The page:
As a United Methodist pastor just three years out of seminary, it is a daunting task to go into a local church and teach people the ins and outs of what it means to be a Christian in the Wesleyan tradition. Adding to the difficulty of the task is the fact that so many people who occupy pews in our United Methodist churches come from varying backgrounds — some are raised Baptist, others have left the Catholic church, some were Baptist and then married a Presbyterian and found the United Methodist Church to be a “compromise church,” others are working on their third or fourth denominational affiliation. Being a Christian these days can be complicated considering how The United Methodist Church is for so many a “big tent” tradition where folks from all sorts of backgrounds can find a home.
I am currently serving in South Georgia which means I’m serving right around the right hand side of the buckle of the Bible Belt — a setting where Calvinism in both the traditional and neo sense is very much alive, well, and prominent in religious culture. So when I was pointed toward Don Thorsen’s little book, Calvin vs. Wesley: Bringing Belief in Line with Practice, I was thrilled to find a book that might help me undertake this monumental task of clarifying what it meant to be a Christian in the Wesleyan tradition.
And I was NOT disappointed.
Not only did I read this book, I taught it in a Sunday School setting. Our group was largely made up of upwardly mobile 30, 40, and early 50-somethings. On the first day we did an experiment to see how many denominational traditions were represented in our group and we found that only 4 out of 20 of us were “cradle Methodists.” 80% of our group had spent time in another denomination. So that became the launching pad whereby we jumped into Thorsen’s concise, yet comprehensive work.
I cannot begin to describe the thrill a pastor can feel when topics like the sovereignty and love of God are debated (Ch. 1, God: More Love Than Sovereignty). I cannot tell you how exhilarating it is to have people passionately talk about the power of grace in their lives even when they do not realize it (Ch. 4, Grace: More Prevenient than Irresistible). And then for a group to be encountered with what it means to live a life of holiness marked by the love of God and our neighbor (Ch. 6, Spirituality: More Holiness than Mortification)? Well, you get my point. Seeing the light bulbs go off as people grew in both clarity and conviction about why they are uniquely Christian in the Wesleyan tradition is an experience Methodist pastors long to experience.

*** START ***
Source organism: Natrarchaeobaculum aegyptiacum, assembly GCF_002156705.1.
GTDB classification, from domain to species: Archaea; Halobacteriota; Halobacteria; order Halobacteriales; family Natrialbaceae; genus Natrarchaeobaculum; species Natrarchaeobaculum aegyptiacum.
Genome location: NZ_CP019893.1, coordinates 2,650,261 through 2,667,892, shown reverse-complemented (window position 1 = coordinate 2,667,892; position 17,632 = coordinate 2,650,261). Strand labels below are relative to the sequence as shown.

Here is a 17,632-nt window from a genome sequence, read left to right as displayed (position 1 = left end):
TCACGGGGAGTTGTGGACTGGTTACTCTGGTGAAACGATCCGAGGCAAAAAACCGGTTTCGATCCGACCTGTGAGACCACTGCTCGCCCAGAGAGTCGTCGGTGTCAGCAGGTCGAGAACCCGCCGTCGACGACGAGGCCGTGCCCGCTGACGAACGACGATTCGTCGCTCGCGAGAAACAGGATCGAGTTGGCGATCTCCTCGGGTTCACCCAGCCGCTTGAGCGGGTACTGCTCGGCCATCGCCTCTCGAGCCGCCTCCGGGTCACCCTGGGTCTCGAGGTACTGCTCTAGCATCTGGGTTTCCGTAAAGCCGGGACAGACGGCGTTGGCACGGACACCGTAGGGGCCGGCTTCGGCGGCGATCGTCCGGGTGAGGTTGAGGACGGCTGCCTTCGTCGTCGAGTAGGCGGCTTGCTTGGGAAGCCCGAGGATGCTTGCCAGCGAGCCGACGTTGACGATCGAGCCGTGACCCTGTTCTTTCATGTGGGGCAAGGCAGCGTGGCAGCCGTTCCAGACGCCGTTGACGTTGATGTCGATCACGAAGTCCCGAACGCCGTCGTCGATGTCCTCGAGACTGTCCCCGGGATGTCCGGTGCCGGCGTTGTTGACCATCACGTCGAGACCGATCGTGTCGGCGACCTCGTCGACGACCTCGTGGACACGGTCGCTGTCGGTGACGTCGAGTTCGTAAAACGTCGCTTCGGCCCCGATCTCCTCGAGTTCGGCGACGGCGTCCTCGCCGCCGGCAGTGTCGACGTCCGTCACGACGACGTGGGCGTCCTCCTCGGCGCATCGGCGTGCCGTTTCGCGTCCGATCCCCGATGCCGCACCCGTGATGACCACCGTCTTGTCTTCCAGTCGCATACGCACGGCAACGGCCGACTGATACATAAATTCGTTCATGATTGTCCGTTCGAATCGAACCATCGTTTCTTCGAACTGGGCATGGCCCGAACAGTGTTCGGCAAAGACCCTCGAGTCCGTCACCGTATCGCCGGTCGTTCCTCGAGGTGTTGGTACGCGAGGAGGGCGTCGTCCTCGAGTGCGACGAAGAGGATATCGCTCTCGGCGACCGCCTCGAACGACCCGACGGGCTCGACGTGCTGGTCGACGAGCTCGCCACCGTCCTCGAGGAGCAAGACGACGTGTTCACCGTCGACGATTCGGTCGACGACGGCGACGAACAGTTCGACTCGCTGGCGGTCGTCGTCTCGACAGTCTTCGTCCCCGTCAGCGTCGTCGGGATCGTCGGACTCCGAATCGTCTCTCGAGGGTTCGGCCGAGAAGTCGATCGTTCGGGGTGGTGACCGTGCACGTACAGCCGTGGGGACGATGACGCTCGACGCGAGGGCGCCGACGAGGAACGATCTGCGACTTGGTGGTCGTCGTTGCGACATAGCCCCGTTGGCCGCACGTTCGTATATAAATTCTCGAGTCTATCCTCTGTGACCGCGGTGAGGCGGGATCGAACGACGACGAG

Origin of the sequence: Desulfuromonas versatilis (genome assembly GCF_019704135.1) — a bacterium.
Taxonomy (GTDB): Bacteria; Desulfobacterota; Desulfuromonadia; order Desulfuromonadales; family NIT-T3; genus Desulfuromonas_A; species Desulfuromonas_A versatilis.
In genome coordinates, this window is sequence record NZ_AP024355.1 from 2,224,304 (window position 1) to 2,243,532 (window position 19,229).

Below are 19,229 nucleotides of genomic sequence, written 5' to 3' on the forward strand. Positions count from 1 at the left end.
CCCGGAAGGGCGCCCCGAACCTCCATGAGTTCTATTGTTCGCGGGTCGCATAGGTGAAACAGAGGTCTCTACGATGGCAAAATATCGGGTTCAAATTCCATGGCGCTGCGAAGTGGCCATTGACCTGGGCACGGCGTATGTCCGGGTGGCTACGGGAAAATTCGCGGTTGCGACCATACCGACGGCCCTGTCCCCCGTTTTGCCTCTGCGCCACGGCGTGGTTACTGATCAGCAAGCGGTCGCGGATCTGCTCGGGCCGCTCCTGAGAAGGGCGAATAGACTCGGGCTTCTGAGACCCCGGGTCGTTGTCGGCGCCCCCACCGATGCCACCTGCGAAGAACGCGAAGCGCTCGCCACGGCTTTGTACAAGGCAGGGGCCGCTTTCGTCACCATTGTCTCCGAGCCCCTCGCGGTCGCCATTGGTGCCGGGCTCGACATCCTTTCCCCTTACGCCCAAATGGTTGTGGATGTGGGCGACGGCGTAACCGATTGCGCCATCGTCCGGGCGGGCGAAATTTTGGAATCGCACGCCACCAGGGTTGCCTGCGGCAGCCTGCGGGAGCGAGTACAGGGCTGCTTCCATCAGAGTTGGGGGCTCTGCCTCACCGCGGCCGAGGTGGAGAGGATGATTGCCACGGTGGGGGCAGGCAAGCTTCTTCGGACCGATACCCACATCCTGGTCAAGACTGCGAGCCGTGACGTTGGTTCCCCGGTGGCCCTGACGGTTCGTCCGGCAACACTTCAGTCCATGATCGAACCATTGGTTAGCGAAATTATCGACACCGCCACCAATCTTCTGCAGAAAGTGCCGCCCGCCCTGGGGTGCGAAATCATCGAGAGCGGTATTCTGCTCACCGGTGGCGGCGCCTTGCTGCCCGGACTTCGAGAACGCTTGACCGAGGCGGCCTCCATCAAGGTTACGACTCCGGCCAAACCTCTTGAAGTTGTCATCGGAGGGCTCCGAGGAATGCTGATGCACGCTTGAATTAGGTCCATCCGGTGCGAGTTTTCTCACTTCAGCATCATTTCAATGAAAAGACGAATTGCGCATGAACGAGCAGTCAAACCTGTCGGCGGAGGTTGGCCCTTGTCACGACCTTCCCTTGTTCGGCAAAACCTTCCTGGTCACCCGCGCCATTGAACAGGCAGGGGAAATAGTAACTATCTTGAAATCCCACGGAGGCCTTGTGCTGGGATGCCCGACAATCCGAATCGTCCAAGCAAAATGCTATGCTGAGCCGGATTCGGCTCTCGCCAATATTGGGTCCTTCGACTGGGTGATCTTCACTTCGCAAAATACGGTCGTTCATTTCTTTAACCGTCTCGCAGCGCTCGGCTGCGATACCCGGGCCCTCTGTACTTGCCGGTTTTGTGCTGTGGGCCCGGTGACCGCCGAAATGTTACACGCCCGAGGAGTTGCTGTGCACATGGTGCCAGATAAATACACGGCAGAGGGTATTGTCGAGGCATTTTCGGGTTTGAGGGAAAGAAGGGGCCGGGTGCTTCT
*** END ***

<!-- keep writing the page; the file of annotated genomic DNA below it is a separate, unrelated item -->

Thorsen’s work is accessible to both clergy and laity alike. And despite the adversarial cover and title, he is very hospitable to Calvin. At the same time he makes no bones about what makes Wesley’s perspective unique and, in the end, superior. As Thorsen reminds us, “From Wesley’s perspective, there should be no ‘half a Christian’ — that is, one who receives justification by faith but fails to go on toward sanctification by faith” (p. 82). In other words, believing the right stuff and agreeing with the right stances does not make us Christian if our lives do not reflect the holiness of God. Thorsen reminds us that Wesley’s emphasis on practice and growing in grace more fully tells the story of what it means to be a Christian. The wonder of being a Christian is working out our salvation, empowered by God’s grace and in union with the church made up of fellow sojourners, and lived in a spirit of humility marked by a distinct love for God and our neighbor.”
In just under 150 pages, Don Thorsen writes a brilliant account of Wesleyan theology for both the new and more seasoned Christian. He deals with the matters of God, sin, grace, salvation, holiness, the Church, and how we live the beliefs we profess in remarkably clear and direct ways. It has been a book that will have a reserved spot on my bookshelf for years to come and in many ministry settings yet to come. So I strongly recommend you not only read this book yourself, but include a small group of friends in your reading as well. And that advice doesn’t just come from me, I have 20 friends who would gladly agree.